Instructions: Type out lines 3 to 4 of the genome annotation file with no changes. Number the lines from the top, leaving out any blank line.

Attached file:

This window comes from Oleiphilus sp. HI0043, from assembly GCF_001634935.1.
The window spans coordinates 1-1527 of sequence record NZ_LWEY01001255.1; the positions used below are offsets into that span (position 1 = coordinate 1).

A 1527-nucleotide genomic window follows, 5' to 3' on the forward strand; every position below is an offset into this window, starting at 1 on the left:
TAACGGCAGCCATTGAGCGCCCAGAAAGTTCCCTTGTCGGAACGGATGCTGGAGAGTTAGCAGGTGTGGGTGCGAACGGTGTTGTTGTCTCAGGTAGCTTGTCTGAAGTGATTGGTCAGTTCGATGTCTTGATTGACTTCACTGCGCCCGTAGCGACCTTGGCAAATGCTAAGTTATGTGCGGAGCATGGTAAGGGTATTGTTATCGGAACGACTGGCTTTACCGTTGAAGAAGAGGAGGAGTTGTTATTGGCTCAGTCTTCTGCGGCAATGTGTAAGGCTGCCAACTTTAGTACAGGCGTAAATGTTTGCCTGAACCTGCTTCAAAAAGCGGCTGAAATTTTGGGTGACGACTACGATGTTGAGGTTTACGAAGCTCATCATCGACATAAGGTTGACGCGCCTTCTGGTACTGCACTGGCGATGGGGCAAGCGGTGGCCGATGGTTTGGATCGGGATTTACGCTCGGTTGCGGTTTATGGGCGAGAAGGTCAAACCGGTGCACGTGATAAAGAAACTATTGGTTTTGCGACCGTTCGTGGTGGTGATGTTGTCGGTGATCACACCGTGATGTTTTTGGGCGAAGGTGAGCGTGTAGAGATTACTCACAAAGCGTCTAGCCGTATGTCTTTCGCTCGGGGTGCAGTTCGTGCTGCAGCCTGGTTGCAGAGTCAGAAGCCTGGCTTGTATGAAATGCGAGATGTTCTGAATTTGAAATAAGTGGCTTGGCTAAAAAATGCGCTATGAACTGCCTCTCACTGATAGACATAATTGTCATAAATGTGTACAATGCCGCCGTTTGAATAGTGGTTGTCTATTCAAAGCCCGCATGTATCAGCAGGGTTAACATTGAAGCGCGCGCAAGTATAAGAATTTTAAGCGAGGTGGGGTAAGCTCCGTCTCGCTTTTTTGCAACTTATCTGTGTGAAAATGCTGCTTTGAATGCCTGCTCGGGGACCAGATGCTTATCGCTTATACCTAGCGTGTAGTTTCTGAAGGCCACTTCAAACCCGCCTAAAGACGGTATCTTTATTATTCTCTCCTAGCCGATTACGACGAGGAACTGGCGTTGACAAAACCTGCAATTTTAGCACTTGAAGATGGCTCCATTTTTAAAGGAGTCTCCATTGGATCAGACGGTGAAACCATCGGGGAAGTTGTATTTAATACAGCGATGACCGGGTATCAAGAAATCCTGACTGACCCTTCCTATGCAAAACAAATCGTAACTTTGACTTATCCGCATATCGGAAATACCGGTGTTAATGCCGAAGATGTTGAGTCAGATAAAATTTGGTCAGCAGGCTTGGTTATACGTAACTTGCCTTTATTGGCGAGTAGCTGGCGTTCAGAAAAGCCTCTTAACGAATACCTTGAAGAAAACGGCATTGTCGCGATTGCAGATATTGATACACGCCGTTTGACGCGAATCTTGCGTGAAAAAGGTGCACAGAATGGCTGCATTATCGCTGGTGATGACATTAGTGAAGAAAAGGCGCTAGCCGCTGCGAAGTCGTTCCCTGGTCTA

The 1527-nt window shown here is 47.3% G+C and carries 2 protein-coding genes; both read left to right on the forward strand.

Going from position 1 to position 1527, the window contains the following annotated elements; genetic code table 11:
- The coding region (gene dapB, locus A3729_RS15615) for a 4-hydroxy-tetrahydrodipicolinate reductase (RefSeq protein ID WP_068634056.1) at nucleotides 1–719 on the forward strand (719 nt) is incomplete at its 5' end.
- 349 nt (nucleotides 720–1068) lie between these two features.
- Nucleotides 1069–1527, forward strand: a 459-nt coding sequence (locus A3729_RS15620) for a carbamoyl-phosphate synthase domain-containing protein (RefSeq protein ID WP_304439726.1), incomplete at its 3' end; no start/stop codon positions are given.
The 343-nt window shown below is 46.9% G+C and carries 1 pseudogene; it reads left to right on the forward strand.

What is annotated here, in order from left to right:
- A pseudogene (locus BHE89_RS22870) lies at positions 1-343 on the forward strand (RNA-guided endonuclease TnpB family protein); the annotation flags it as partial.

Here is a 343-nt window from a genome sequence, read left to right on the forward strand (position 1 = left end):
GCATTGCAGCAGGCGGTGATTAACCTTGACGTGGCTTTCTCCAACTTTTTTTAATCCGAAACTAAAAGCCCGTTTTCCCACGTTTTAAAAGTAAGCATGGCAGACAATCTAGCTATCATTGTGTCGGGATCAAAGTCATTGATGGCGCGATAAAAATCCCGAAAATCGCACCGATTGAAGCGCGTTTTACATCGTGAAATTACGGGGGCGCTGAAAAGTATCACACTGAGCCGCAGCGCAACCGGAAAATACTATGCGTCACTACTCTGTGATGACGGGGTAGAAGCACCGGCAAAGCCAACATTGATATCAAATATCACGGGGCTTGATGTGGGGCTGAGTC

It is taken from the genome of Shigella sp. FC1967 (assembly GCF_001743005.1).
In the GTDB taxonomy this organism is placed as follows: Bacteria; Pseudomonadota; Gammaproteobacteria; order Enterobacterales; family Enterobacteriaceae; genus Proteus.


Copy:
A 1527-nucleotide genomic window follows, 5' to 3' on the forward strand; every position below is an offset into this window, starting at 1 on the left:
TAACGGCAGCCATTGAGCGCCCAGAAAGTTCCCTTGTCGGAACGGATGCTGGAGAGTTAGCAGGTGTGGGTGCGAACGGTGTTGTTGTCTCAGGTAGCTTGTCTGAAGTGATTGGTCAGTTCGATGTCTTGATTGACTTCACTGCGCCCGTAGCGACCTTGGCAAATGCTAAGTTATGTGCGGAGCATGGTAAGGGTATTGTTATCGGAACGACTGGCTTTACCGTTGAAGAAGAGGAGGAGTTGTTATTGGCTCAGTCTTCTGCGGCAATGTGTAAGGCTGCCAACTTTAGTACAGGCGTAAATGTTTGCCTGAACCTGCTTCAAAAAGCGGCTGAAATTTTGGGTGACGACTACGATGTTGAGGTTTACGAAGCTCATCATCGACATAAGGTTGACGCGCCTTCTGGTACTGCACTGGCGATGGGGCAAGCGGTGGCCGATGGTTTGGATCGGGATTTACGCTCGGTTGCGGTTTATGGGCGAGAAGGTCAAACCGGTGCACGTGATAAAGAAACTATTGGTTTTGCGACCGTTCGTGGTGGTGATGTTGTCGGTGATCACACCGTGATGTTTTTGGGCGAAGGTGAGCGTGTAGAGATTACTCACAAAGCGTCTAGCCGTATGTCTTTCGCTCGGGGTGCAGTTCGTGCTGCAGCCTGGTTGCAGAGTCAGAAGCCTGGCTTGTATGAAATGCGAGATGTTCTGAATTTGAAATAAGTGGCTTGGCTAAAAAATGCGCTATGAACTGCCTCTCACTGATAGACATAATTGTCATAAATGTGTACAATGCCGCCGTTTGAATAGTGGTTGTCTATTCAAAGCCCGCATGTATCAGCAGGGTTAACATTGAAGCGCGCGCAAGTATAAGAATTTTAAGCGAGGTGGGGTAAGCTCCGTCTCGCTTTTTTGCAACTTATCTGTGTGAAAATGCTGCTTTGAATGCCTGCTCGGGGACCAGATGCTTATCGCTTATACCTAGCGTGTAGTTTCTGAAGGCCACTTCAAACCCGCCTAAAGACGGTATCTTTATTATTCTCTCCTAGCCGATTACGACGAGGAACTGGCGTTGACAAAACCTGCAATTTTAGCACTTGAAGATGGCTCCATTTTTAAAGGAGTCTCCATTGGATCAGACGGTGAAACCATCGGGGAAGTTGTATTTAATACAGCGATGACCGGGTATCAAGAAATCCTGACTGACCCTTCCTATGCAAAACAAATCGTAACTTTGACTTATCCGCATATCGGAAATACCGGTGTTAATGCCGAAGATGTTGAGTCAGATAAAATTTGGTCAGCAGGCTTGGTTATACGTAACTTGCCTTTATTGGCGAGTAGCTGGCGTTCAGAAAAGCCTCTTAACGAATACCTTGAAGAAAACGGCATTGTCGCGATTGCAGATATTGATACACGCCGTTTGACGCGAATCTTGCGTGAAAAAGGTGCACAGAATGGCTGCATTATCGCTGGTGATGACATTAGTGAAGAAAAGGCGCTAGCCGCTGCGAAGTCGTTCCCTGGTCTA